|CPU||MOS technology 6510 @ 0.96MHz|
|ROM||8KB (contains bootloader)|
|PIO||2x Complex interface adapter (CIA) : Has 16 I/O pins, a serial port and two timers|
|IO (other)||ADC, UART, FSK modem, Line Printer, Seven segment display, Casette tape|
|Power||Single 5V supply|
What is the cbs6000?
The CBS6000 is an 6510-based system with lots of interface options
including: ADC, UART, FSK modem, Line Printer, Seven segment display.
The system contains 128KB of ram as well as an 8kb eeprom which holds the firmware
Software overviewThe operating system is a customized version of the woz monitor.This was the operating system for the Apple 1 computer made by Steve Wozniak.
It consists of a commandline and a hex editor.Added features are:
ACIA input/output, casette load/save, serial load, printing to a line printer, bankswitching and a seven segment display driver. The operating system provides several useful system routines. These are available to user programs trough a jumptable at the start of the ROM.
There are 4 parts that make up the computer. The first one being the main board. This board contains the cpu, ram, rom and address decoder. It also has the first CIA (Complex interface adapter) and a system clock generator which feeds a 1MHz clock signal to CIA#1 and CPU.
The second part is the I/O board which contains the rest of the peripherals:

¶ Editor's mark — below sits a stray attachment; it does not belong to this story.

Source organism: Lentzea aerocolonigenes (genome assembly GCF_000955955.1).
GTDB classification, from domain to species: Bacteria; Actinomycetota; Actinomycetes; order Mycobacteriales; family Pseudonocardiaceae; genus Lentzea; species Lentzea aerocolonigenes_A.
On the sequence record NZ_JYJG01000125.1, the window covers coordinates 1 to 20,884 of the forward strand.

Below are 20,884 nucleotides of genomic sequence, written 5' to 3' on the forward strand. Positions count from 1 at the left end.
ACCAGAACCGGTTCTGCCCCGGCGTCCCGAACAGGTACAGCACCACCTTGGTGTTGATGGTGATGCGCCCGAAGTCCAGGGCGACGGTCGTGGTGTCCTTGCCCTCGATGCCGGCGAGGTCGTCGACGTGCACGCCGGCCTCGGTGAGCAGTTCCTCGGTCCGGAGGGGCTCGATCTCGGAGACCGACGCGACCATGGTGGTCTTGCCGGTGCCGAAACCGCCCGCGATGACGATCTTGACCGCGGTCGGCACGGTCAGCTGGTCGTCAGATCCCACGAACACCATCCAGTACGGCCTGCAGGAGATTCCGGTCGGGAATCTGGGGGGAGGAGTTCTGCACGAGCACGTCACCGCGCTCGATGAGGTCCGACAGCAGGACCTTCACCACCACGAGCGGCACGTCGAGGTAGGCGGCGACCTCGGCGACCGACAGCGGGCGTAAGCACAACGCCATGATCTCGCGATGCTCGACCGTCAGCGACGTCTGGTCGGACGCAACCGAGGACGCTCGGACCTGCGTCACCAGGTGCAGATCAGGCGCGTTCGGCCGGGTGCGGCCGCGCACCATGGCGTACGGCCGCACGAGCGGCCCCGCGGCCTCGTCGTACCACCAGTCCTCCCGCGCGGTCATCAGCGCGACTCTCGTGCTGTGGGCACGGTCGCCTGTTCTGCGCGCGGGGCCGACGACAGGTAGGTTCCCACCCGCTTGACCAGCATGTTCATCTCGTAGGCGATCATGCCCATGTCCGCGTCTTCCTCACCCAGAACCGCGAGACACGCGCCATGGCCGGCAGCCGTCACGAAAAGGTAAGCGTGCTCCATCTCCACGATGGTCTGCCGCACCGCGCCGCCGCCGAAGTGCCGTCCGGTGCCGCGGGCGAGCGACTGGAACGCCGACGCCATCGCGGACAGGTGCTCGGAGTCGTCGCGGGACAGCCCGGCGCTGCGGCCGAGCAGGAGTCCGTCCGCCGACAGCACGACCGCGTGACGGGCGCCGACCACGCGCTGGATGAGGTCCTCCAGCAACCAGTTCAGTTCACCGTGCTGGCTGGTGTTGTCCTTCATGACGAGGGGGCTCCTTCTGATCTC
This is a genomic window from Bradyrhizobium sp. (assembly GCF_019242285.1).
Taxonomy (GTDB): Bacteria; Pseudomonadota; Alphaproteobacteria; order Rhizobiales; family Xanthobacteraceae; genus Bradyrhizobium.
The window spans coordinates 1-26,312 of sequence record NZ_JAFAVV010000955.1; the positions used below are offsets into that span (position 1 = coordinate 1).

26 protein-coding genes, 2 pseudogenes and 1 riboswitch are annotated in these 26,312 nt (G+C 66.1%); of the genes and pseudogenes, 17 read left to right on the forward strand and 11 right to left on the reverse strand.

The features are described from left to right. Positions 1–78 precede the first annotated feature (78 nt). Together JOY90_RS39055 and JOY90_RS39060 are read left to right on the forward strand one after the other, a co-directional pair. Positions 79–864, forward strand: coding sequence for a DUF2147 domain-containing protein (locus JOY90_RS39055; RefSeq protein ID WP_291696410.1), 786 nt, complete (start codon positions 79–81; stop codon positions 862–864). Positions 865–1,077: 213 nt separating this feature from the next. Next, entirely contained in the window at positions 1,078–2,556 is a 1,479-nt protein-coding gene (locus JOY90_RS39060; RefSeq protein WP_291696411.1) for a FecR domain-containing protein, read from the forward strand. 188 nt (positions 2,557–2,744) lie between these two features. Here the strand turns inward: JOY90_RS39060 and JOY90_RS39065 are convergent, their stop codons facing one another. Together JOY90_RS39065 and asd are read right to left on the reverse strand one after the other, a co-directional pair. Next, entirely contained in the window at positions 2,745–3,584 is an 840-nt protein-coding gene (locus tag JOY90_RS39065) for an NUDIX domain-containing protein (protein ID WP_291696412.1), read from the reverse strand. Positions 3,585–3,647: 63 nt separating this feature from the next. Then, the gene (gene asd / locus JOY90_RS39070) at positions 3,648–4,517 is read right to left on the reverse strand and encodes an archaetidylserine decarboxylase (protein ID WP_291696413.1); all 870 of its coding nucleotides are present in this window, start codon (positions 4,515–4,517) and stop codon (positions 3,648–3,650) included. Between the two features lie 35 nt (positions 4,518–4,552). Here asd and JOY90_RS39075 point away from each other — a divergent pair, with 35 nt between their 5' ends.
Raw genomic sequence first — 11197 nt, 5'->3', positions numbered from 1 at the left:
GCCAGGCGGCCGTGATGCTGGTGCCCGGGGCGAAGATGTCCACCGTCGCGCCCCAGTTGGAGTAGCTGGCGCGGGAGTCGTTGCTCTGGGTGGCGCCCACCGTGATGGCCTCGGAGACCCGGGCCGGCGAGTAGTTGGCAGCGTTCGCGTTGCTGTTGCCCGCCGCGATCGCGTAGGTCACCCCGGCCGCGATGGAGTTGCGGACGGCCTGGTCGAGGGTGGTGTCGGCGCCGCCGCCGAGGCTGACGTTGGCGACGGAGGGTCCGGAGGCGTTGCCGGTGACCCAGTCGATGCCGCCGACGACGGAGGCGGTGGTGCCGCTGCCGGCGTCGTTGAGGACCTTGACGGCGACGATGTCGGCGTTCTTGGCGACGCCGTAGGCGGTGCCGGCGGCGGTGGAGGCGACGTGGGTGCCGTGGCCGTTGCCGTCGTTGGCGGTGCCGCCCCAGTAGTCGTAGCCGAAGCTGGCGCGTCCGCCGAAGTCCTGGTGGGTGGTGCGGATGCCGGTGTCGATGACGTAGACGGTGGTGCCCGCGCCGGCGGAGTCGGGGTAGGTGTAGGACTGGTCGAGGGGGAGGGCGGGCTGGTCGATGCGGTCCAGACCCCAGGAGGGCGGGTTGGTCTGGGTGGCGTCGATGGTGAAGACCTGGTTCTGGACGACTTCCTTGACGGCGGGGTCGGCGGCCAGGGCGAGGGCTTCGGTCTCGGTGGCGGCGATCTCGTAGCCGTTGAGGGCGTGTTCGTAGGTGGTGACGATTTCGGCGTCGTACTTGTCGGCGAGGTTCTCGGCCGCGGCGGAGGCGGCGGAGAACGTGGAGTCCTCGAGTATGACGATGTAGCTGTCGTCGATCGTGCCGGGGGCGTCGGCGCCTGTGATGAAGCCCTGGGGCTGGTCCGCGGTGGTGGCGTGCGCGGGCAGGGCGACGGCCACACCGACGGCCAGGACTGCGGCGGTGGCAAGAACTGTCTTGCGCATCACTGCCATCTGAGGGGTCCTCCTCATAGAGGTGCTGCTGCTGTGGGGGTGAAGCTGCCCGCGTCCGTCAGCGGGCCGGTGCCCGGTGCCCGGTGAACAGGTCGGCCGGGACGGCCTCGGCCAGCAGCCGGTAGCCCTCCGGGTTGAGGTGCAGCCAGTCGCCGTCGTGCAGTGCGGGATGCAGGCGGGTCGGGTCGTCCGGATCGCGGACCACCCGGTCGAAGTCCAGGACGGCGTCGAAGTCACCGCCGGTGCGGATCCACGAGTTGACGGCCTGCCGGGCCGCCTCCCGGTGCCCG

2x ACIA, ADC, CIA#2, LED display, FSK modem and additional decoders for selecing the various devices.
The main board connects to the I/O board via a backboard connector.
The I/O board and the main board have an I/O connector on the left side
which connects to another backboard. This backboard contains additional
level shifting and input protection.
Both the I/O and the main board receive power from the backboard.
CIA#1 has its two parallel ports, serial port and handshaking lines broken out to a connector on the left side of the computer.
CIA#2 is used to drive the display and the unused pins are broken out fo a connector on the left side of the computer.
ACIA#1 is used for communication between the computer and the operator. The data transfer rate can go up to 57600 baud.
ACIA#2 is wired up to the FSK modem. This ACIA's clock line is driven by the clock output of the modem. The modem can generate baudrates up to 1200 baud. Because the fsk frequency is well within the audible range the signal can be recorded on casette tape and later played back to the input of the modem to recover the original data. The computer can load 120 characters from the casette tape per second. Therefore it is recommended to use ACIA#1 and a serial loader program for large programs, since ACIA#1 can transfer up to 5760 characters per second.